Here’s a juicy bit that popped out over at The Wrap, yesterday. The Russo Brothers are developing a Quantum & Woody TV series as their next project after their Avengers: Infinity Wars films.
OK, we should probably back up a little for those who came in late. Quantum & Woody has two incarnations that have different flavors. The basic premise is that mismatched adopted brothers (an extremely serious and intellectual African American and his adopted slacker Caucasian brother) get super powers while investigating the death of the scientist father and the super powers force them to be around each other.
The original run by Priest and Mark Bright is one of the highlights of the late 90s comics market. Sometimes it’s funny, sometimes it’s dead serious and dramatic. It really ran the gamut of situations, even though it was originally marketed as a send up of super heroes.
The revival by James Asmus and Tom Fowler is more of a slapstick reboot.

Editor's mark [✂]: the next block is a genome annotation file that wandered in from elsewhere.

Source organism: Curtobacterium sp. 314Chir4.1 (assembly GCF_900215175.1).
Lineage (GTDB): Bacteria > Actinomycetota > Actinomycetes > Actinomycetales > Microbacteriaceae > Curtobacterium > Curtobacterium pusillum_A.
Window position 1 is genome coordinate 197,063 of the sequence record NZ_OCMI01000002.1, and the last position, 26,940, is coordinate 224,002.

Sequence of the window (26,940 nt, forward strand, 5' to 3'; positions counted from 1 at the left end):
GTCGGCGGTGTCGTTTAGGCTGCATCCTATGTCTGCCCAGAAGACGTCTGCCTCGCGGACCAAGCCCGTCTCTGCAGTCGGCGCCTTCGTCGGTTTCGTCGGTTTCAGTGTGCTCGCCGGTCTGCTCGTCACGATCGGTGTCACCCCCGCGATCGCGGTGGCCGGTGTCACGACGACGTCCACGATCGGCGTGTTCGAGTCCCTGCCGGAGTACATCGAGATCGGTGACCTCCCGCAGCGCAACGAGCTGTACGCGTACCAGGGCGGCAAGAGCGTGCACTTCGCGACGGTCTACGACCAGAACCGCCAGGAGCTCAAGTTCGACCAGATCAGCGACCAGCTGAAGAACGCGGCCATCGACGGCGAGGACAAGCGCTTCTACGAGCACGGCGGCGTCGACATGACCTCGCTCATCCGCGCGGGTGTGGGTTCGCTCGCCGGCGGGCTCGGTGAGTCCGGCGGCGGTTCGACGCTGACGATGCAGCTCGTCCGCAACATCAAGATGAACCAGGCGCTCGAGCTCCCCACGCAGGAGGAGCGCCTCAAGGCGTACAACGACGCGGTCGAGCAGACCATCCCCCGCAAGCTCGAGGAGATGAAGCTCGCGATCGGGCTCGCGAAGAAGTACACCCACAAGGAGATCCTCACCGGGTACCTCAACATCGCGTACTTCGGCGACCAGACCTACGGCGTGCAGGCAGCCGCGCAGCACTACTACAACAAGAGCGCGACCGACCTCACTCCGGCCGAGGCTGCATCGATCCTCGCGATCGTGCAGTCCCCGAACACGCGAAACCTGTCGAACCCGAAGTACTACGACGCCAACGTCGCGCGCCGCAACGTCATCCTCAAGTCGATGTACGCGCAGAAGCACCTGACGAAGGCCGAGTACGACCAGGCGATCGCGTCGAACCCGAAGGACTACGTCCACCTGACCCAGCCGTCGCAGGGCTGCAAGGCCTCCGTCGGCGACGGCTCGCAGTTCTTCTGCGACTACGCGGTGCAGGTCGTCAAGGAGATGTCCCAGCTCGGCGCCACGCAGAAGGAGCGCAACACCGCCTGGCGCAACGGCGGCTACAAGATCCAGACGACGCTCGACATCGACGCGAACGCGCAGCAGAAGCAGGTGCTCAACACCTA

Both are good reads (the first run is considered a classic by many), but they play out a little differently. And that makes it all the more interesting which approach the Russo Brothers are likely to take.
Are they returning to their sitcom roots, having gotten a lot of attention working on Arrested Development and Community? Are they looking to be a little more action-oriented like their Captain America and Avengers movies for Marvel? Are they looking to split the difference?
(Note: if they’re also working on script for the Ant-Man and The Wasp film, they must be already travelling in the direction of punchlines.)
This is a very good get for Valiant. No word on whether there’s a network attached yet, but with the Russo’s behind it, I don’t think anybody’s that worried about finding someplace to show it.
In the meantime we have to ask ourselves: is TV ready for The Goat? (There would be spoilers involved. Just pick up either series to find out.)
Todd Allen wears a lot of hats. At various times he’s been (alphabetically), a bouncer, college professor, humor columnist, Internet producer and an NBA/WNBA Beat Writer, among other things. He’s the author of Economics of Digital Comics. You should probably read it.